Michael Cardona, Superintendent of Schools for San Marcos CISD in Texas, has some progressive thoughts about accountability in schools. He is part of a growing group of teachers and administrators who are speaking out against the system of accountability that has been forced upon districts and schools for decades. At the forefront of the debate is the use of standardized assessment scores as the sole measuring stick of student progress.
Michael talks about how the current standardized assessment method “overwhelmed the system,” and placed an enormous amount of stress on not only students and their parents, but on the teachers as well. He favors local control with a more holistic approach to accountability — one that considers other learning factors, not just test scores.
Michael believes that teachers and administrators, by their very nature, wish to be held accountable for what they do in the classroom, but in a meaningful way. Giving control back to communities will create a learning organization that encourages people to make mistakes. The community will accept mistakes being made if they know there is a movement away from teachers on stage to a more inclusive idea of everyone working together.
As part of the effort, Michael says, “We've made a concerted effort to rebrand ourselves and encourage our teachers to be on social media, to be on Facebook, because the mothers are on Facebook.” Mothers form groups, and they talk about what's not working inside school systems. An absence of teacher involvement in social media can, unfortunately, perpetuate negative dialogue into looking like the truth. Teacher participation has a way of balancing the narrative.
The future is now in education, and it’s leaders like Michael Cardona who are leading the way.
About Michael Cardona:
Michael A. Cardona was named Superintendent of Schools for San Marcos CISD on May 2, 2016. Prior to this position, Michael served as the Chief School Officer in the Houston Independent School District, the state’s largest school system.
Prior to joining Houston ISD, Michael was a secondary principal and assistant principal in the North East Independent School District in San Antonio and an assistant principal, teacher, and administrative intern in San Antonio ISD. During this period, he earned numerous awards, including being a state semi-finalist in both 2011 and 2012 in the Secondary Principal’s Category for the H.E.B. Excellence in Education Award. In 2014, he was awarded the Paul R. Hensarling Award for Distinguished Scholar from Texas A&M University.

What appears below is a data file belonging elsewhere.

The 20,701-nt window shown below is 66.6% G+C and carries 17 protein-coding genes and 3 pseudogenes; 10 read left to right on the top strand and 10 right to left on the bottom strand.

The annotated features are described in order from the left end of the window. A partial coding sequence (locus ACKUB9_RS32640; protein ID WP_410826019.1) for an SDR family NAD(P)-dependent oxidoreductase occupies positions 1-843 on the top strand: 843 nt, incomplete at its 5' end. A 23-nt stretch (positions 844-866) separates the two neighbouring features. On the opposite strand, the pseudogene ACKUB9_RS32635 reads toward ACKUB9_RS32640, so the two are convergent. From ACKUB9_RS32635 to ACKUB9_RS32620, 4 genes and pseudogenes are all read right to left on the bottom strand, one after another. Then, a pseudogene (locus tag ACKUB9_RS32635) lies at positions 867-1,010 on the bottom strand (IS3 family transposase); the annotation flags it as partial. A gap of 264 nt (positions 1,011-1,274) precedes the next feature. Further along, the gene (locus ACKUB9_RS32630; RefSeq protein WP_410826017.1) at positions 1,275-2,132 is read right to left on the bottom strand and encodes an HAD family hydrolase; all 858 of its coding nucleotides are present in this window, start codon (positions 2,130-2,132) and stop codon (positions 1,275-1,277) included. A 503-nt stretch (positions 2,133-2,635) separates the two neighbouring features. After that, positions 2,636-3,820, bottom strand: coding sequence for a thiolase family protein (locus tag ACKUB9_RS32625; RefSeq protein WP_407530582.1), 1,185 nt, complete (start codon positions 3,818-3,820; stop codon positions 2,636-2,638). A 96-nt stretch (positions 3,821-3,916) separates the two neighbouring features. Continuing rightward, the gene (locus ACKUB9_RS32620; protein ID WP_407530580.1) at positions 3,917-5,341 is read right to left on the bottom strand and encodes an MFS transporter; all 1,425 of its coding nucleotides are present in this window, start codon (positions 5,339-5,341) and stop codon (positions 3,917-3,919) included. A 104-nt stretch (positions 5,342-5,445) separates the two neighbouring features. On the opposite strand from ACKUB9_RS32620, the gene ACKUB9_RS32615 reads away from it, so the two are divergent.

Michael earned a Bachelor of Arts degree from Texas A&M University - College Station in Political Science. He went on to earn a Master of Education from Texas A&M - Kingsville in Mid-Management and is currently working on his Doctor of Education at Texas A&M University-College Station.
Follow Michael Cardona on Twitter.
Los Angeles Times - Students' progress stalls on California's standardized tests
Sooke News Mirror - Technology increasingly being used to track students progress in SD62
The Atlanta Journal Constitution - Georgia to search for alternative to standardized state tests
A passion for collaborative learning and student growth
K-8 learning boosted by interactive curriculum
Assessment platforms helping transparency in schools
About Rod Berger, PsyD.
Dr. Rod Berger is President and CEO of MindRocket Media Group. Berger is a global education media personality and strategic influencer featured in The Huffington Post, Scholastic, AmericanEdTV, edCircuit, EdTechReview India and Forbes
Audiences have enjoyed education interviews with the likes of Sir Ken Robinson, Arne Duncan, Randi Weingarten, Sal Khan along with leading edtech investors, award-winning educators, and state and federal education leaders. Berger’s latest project boasts a collaboration with AmericanEdTV and CBS’s Jack Ford.
Follow Dr. Rod Berger on Twitter.
How to vote
Vote-by-mail ballot request deadline: Varies by state
For the Nov 3 election: States are making it easier for citizens to vote absentee by mail this year due to the coronavirus. Each state has its own rules for mail-in absentee voting. Visit your state election office website to find out if you can vote by mail.Get more information
In-person early voting dates: Varies by state
Sometimes circumstances make it hard or impossible for you to vote on Election Day. But your state may let you vote during a designated early voting period. You don't need an excuse to vote early. Visit your state election office website to find out whether they offer early voting.My Election Office
General Election: Nov 3, 2020
Polling hours on Election Day: Varies by state/localityMy Polling Place